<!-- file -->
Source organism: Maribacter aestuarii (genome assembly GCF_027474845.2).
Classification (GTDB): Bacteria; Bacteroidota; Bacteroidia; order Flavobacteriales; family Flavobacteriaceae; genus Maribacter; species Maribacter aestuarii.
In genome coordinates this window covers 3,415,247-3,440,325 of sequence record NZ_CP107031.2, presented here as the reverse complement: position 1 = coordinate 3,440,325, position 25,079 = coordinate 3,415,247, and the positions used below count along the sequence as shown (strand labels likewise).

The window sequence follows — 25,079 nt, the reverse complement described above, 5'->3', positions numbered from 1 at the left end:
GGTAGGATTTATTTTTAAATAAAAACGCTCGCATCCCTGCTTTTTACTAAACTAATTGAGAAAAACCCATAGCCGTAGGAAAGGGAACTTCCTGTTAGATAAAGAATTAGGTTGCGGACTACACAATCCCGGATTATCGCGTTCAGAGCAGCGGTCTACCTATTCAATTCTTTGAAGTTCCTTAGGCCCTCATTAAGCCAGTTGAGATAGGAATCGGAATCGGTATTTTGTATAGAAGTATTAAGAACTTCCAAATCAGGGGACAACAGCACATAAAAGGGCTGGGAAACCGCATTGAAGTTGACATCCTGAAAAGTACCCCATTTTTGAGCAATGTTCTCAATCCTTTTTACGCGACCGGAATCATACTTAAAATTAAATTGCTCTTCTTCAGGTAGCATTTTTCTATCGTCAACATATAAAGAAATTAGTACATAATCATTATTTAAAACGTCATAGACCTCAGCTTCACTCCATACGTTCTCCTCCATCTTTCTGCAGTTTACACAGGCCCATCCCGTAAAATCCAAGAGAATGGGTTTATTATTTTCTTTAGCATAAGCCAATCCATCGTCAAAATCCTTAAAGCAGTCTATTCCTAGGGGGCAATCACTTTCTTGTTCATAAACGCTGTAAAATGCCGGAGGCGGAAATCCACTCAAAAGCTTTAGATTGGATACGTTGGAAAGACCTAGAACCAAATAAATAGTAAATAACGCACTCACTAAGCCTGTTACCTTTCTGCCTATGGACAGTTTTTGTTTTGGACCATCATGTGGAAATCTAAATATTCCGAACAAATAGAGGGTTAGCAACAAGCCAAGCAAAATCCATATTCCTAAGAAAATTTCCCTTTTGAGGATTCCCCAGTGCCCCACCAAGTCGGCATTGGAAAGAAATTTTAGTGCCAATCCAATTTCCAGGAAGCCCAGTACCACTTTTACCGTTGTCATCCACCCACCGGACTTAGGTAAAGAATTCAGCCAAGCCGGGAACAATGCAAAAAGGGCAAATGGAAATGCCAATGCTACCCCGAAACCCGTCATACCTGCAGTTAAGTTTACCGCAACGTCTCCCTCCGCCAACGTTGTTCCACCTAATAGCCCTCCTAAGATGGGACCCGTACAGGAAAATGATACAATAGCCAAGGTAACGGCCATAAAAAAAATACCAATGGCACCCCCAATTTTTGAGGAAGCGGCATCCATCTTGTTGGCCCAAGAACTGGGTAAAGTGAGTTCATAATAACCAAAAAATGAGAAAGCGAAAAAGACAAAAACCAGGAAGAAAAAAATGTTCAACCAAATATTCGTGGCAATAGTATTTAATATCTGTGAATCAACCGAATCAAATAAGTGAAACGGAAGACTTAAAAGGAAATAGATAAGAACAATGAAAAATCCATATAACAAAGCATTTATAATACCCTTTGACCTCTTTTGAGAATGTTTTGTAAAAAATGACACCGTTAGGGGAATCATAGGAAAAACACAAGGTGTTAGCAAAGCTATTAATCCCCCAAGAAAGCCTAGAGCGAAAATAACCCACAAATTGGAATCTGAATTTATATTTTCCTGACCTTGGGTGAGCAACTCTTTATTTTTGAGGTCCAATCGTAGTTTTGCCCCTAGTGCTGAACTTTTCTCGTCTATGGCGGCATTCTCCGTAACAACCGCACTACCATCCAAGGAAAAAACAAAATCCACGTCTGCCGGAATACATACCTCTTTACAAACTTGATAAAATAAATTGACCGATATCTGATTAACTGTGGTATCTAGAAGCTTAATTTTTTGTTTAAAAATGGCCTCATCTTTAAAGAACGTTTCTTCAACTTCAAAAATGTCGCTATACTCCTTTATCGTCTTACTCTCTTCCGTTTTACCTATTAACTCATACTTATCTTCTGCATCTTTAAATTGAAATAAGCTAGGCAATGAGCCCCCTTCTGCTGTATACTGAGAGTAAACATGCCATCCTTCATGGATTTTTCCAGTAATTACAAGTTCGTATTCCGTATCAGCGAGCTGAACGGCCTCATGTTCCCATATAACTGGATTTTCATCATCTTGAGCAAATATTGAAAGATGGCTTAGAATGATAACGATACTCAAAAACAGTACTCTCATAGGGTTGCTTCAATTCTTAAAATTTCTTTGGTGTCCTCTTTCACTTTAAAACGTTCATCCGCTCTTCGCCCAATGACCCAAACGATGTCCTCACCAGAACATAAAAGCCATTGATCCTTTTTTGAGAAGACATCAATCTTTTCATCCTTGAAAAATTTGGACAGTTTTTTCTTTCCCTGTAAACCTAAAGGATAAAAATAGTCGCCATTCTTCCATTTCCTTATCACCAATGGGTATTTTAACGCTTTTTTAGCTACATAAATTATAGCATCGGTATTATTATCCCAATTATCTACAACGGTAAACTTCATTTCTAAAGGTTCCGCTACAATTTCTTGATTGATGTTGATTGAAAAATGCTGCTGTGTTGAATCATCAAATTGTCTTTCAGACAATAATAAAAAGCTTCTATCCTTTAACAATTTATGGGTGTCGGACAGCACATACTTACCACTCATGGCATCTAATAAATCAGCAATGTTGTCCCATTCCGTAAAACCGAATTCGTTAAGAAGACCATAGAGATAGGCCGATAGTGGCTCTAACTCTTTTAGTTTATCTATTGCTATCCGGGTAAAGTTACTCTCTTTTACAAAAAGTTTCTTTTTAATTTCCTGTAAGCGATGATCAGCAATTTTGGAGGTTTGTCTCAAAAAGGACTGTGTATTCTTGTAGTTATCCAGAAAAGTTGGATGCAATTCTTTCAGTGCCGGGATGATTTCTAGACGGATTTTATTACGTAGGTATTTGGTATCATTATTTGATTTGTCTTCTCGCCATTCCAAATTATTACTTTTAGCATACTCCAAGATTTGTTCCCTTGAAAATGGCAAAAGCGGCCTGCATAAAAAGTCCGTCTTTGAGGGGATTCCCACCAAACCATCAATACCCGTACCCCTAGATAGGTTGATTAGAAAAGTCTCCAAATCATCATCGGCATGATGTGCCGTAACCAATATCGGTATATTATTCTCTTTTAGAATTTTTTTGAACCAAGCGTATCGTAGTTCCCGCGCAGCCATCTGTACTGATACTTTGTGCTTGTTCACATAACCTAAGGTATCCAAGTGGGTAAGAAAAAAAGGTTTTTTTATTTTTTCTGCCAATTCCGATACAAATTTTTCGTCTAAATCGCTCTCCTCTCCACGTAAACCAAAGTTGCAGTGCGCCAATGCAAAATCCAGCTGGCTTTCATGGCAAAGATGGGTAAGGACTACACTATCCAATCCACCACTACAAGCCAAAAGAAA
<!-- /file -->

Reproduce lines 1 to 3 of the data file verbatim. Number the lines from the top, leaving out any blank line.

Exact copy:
Source organism: Maribacter aestuarii (genome assembly GCF_027474845.2).
Classification (GTDB): Bacteria; Bacteroidota; Bacteroidia; order Flavobacteriales; family Flavobacteriaceae; genus Maribacter; species Maribacter aestuarii.
In genome coordinates this window covers 3,415,247-3,440,325 of sequence record NZ_CP107031.2, presented here as the reverse complement: position 1 = coordinate 3,440,325, position 25,079 = coordinate 3,415,247, and the positions used below count along the sequence as shown (strand labels likewise).